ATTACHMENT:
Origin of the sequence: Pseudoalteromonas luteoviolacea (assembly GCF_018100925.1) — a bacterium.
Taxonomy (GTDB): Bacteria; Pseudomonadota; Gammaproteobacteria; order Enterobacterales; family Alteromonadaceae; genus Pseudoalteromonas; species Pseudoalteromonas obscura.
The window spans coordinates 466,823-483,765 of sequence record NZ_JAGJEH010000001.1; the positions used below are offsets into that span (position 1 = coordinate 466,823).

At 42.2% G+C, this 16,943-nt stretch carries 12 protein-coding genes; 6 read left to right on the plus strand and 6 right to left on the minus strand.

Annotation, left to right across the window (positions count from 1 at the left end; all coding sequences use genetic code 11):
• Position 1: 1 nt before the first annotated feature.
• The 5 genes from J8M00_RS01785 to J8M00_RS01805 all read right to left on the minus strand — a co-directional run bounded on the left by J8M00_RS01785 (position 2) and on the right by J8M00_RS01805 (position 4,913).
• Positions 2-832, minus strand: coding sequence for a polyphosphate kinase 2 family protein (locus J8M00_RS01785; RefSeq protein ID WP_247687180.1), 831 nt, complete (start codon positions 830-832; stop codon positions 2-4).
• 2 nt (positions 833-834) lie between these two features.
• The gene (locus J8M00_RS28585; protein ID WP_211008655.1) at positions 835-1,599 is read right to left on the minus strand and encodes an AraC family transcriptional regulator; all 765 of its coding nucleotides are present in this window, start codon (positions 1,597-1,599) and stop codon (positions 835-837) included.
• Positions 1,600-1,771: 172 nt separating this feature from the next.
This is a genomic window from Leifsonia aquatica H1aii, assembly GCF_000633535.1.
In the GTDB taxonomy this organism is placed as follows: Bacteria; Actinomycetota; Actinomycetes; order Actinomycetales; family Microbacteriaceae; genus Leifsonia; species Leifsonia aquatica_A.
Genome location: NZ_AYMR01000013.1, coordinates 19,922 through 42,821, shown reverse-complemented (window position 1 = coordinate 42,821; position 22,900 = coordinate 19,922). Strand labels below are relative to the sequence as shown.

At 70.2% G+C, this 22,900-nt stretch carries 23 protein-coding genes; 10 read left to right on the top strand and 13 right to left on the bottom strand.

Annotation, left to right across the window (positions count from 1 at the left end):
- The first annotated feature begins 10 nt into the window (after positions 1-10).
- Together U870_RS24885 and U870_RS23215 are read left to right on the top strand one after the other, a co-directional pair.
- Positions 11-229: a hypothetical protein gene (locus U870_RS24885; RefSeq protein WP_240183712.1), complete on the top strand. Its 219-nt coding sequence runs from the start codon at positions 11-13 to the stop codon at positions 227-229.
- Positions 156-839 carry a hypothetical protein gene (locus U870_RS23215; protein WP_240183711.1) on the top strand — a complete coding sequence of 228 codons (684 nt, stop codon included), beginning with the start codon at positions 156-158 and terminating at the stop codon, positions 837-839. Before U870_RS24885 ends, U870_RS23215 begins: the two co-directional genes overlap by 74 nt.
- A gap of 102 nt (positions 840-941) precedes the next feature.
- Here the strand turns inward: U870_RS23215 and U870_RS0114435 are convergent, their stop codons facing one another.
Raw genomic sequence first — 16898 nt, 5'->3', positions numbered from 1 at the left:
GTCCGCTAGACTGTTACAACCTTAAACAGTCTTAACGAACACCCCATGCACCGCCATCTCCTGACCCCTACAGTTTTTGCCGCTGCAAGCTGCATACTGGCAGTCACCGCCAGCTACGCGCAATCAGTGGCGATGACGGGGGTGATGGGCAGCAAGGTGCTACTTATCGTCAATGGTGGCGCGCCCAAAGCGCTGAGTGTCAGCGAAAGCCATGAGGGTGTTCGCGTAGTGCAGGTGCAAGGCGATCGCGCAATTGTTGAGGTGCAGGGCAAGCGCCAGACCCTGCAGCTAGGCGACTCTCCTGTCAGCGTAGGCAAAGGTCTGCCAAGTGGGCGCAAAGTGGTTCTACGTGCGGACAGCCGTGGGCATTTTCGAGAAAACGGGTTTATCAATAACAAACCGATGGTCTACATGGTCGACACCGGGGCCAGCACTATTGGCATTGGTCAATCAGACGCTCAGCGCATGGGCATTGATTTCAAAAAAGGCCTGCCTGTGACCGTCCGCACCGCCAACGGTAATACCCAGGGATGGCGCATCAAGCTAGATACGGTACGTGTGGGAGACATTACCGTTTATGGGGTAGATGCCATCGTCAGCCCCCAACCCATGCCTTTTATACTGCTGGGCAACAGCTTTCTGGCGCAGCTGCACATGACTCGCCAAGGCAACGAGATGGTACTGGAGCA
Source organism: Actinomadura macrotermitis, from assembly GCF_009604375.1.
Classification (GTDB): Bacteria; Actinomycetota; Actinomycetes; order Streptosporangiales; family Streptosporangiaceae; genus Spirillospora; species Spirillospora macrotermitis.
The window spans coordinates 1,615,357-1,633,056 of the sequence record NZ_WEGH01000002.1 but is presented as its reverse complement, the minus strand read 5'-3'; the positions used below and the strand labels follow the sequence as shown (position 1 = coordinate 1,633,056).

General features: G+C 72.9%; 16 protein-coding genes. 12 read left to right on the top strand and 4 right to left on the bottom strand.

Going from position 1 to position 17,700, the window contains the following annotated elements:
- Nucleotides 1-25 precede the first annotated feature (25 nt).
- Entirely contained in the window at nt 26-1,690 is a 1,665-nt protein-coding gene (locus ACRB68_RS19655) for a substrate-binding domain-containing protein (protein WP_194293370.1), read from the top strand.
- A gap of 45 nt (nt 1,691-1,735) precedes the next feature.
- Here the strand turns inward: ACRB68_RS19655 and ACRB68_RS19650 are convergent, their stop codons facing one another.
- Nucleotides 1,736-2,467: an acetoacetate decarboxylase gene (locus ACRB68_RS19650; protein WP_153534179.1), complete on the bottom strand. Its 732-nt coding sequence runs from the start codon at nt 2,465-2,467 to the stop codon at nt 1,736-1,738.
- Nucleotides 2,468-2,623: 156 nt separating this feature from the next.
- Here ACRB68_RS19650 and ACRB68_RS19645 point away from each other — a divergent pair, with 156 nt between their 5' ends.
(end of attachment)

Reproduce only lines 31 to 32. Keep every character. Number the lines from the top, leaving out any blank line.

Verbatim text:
- Entirely contained in the window at nt 26-1,690 is a 1,665-nt protein-coding gene (locus ACRB68_RS19655) for a substrate-binding domain-containing protein (protein WP_194293370.1), read from the top strand.
- A gap of 45 nt (nt 1,691-1,735) precedes the next feature.